6:13 Kenneth Reitz: It's trying to solve, I'll try to be as succinct as possible, it's trying to combine the workflows of pip and virtualenv together, as well as make it as easy as possible to enable deterministic builds, and solve the UX problem of requirements.txt, because requirements.txt can be used deterministically, or you just specify all your requirements, and all your Pip versions, and it can also be used in a more human-friendly format where you just put the things that you want, and you may or may not put version numbers in there.
6:45 Michael Kennedy: Right, and sometimes that's fine, sometimes it's not.
6:47 Kenneth Reitz: There's a new project from the PyPA, the Python Package Authority, called Pipfile, and it's the new standard that will replace requirements.txt.
6:56 Michael Kennedy: It's kinda like a YAML file, is that right?
6:58 Kenneth Reitz: It's a TAML file.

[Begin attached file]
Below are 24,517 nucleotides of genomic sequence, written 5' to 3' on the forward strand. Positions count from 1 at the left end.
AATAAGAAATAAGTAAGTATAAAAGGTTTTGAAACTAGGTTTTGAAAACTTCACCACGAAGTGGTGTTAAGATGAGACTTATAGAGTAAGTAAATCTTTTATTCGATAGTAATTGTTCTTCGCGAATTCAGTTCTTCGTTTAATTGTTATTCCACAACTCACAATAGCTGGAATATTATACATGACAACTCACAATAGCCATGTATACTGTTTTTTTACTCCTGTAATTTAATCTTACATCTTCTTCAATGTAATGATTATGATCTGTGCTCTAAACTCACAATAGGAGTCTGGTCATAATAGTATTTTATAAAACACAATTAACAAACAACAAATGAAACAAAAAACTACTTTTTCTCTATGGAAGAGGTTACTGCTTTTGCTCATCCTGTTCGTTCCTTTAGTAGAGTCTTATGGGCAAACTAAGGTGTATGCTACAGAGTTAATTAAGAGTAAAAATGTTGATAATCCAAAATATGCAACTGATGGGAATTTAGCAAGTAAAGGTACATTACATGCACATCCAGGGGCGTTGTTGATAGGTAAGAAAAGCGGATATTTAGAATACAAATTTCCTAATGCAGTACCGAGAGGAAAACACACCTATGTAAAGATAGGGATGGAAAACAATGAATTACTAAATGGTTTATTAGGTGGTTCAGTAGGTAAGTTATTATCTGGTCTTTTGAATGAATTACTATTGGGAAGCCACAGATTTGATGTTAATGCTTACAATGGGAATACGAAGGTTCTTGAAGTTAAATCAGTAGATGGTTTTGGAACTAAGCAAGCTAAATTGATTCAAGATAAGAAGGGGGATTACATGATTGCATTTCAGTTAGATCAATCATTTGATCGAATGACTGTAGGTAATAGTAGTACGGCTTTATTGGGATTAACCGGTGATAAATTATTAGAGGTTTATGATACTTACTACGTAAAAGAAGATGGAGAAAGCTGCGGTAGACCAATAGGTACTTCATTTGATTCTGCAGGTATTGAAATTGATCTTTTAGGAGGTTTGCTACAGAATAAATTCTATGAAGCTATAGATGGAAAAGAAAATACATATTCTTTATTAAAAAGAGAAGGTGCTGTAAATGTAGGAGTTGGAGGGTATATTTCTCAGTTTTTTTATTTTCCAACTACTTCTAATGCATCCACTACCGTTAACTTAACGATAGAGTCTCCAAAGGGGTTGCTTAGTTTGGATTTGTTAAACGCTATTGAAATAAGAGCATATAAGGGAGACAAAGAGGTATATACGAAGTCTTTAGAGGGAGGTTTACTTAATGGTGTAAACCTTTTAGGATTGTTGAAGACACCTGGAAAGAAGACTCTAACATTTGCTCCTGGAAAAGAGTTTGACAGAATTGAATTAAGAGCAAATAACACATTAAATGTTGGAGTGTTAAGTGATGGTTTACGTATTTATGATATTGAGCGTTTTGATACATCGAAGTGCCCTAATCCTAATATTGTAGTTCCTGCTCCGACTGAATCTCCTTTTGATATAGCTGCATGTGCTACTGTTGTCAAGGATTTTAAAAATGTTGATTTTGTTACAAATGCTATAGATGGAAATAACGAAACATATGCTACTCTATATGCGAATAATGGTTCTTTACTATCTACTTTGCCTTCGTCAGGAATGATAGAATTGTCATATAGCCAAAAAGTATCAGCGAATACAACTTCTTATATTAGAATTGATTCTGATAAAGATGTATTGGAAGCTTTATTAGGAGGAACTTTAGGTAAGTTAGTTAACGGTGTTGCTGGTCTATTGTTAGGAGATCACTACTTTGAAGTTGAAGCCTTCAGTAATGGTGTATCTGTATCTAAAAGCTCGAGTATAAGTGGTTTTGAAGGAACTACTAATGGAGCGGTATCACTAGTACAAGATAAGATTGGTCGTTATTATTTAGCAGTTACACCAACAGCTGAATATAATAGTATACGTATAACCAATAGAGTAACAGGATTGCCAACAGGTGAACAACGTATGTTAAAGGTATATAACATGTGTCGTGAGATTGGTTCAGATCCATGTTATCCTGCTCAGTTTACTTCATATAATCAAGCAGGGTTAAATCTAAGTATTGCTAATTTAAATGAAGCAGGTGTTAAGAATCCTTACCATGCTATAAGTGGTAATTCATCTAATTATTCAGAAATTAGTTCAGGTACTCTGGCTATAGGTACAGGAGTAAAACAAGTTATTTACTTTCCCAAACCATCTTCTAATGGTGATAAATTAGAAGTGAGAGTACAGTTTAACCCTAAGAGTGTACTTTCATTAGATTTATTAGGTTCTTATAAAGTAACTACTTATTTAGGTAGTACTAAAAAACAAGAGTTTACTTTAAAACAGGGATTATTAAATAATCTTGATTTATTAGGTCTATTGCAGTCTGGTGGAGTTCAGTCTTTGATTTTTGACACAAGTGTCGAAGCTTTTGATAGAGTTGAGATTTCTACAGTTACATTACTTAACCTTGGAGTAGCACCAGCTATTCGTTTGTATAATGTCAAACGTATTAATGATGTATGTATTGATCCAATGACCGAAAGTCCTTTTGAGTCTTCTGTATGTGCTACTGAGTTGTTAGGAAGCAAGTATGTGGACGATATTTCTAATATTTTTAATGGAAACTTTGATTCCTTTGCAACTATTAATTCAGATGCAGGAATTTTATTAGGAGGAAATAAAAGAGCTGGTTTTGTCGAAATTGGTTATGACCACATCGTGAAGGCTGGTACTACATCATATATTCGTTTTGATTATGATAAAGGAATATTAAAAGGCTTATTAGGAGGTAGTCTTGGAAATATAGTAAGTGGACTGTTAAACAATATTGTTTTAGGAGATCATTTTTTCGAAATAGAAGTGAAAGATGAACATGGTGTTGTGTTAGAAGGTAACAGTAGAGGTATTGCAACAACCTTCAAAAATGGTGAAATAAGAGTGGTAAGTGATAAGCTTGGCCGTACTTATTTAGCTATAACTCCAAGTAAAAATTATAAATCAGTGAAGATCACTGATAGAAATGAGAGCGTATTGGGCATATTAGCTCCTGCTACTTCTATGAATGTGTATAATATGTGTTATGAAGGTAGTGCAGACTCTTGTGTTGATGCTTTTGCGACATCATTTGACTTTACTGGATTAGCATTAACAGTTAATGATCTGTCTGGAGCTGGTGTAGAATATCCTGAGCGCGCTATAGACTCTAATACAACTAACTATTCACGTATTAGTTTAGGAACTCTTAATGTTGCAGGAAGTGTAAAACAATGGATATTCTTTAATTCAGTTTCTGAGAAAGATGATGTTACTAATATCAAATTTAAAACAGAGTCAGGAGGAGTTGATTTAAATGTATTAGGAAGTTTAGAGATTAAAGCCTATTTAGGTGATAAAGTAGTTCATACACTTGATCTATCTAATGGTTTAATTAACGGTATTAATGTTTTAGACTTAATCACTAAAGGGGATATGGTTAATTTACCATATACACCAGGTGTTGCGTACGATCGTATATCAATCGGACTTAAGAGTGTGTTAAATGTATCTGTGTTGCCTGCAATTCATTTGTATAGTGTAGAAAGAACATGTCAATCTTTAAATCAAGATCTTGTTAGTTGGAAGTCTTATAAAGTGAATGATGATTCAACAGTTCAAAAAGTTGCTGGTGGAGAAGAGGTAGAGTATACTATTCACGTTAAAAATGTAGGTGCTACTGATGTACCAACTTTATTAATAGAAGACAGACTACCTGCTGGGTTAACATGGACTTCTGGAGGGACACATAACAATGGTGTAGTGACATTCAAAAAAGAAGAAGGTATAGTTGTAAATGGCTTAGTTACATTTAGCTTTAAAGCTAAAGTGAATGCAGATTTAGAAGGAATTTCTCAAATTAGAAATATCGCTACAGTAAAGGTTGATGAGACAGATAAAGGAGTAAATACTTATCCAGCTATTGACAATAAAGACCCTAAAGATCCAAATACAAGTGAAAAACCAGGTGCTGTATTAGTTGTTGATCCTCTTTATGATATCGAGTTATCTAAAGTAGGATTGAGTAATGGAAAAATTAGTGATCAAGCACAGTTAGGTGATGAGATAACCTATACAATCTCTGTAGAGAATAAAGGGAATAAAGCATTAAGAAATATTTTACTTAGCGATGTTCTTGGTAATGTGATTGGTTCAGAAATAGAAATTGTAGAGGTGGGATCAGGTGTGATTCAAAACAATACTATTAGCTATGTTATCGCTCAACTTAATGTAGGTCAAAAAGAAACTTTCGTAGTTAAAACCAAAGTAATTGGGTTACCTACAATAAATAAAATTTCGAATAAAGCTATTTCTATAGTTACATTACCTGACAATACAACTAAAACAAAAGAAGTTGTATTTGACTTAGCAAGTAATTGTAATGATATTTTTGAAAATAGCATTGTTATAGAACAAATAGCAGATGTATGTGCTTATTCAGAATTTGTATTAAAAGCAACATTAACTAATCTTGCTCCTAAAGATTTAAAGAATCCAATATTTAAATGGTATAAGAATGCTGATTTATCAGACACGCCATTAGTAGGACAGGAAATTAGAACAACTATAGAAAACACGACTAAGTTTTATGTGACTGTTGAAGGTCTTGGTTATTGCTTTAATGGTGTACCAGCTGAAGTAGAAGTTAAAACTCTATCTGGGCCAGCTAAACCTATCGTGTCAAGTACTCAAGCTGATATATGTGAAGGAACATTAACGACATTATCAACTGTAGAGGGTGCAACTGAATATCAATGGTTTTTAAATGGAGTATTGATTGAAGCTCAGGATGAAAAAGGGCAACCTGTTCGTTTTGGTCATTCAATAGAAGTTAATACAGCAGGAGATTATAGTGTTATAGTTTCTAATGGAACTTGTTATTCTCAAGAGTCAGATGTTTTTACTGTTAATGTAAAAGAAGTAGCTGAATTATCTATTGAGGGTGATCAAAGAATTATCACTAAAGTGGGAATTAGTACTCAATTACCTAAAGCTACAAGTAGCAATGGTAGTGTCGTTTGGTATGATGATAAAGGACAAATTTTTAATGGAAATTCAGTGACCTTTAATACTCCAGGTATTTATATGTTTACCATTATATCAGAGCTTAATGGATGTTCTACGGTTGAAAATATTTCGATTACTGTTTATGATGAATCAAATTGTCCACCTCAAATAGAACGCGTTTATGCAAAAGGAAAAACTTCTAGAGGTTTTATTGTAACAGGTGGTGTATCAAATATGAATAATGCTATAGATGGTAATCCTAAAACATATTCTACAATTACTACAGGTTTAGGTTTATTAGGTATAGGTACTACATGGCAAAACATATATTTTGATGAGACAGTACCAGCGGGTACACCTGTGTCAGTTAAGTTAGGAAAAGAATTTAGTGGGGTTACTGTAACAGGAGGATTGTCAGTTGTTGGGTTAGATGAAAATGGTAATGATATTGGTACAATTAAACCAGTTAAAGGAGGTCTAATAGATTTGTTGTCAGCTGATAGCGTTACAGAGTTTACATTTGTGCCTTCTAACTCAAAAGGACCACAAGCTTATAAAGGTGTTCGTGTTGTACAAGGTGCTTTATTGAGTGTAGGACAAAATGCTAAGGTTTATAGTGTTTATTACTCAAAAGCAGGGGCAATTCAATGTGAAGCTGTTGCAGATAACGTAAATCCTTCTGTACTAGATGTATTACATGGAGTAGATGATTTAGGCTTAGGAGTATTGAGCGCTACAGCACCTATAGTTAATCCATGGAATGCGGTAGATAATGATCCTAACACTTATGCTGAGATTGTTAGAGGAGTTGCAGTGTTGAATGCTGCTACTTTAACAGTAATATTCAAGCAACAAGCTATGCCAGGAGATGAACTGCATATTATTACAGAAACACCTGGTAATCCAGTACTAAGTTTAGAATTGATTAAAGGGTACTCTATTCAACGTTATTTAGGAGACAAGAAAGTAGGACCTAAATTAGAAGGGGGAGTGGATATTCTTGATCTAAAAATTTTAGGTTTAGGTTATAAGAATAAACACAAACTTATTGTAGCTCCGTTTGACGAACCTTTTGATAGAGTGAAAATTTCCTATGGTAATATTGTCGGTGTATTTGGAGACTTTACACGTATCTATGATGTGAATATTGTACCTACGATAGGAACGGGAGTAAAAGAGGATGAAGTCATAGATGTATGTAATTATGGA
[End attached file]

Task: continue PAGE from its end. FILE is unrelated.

6:58 Michael Kennedy: TAML file, okay.
6:59 Kenneth Reitz: Yes, YAML was discussed but TAML is what we ended up settling on. There are two components to it. There's a Pip file, which is the human part that you put in the things that you want like Flask, and then there's a lock file which is json, and it is generated by a machine, and can be parsed by machines, It has the deterministic list of all of your packages that you wanna have installed, including all the versions. If you had Flask in your first file, the second file would have Flask, Werkzeug, ItsDangerous, Click, et cetera.
7:30 Michael Kennedy: I see, so that's cool, so does it capture the version?
7:33 Kenneth Reitz: Yes, absolutely.
7:33 Michael Kennedy: It captures the version and the transitive closure of your dependencies? You say the top-level dependencies and it gets the lock json is all the dependencies?
7:42 Kenneth Reitz: Correct and you have two groups. You have default and develop, so you can have, you can say that there are things that you just want for development and things that you just want for production.
7:51 Michael Kennedy: Right, like pytest.
7:51 Kenneth Reitz: Exactly.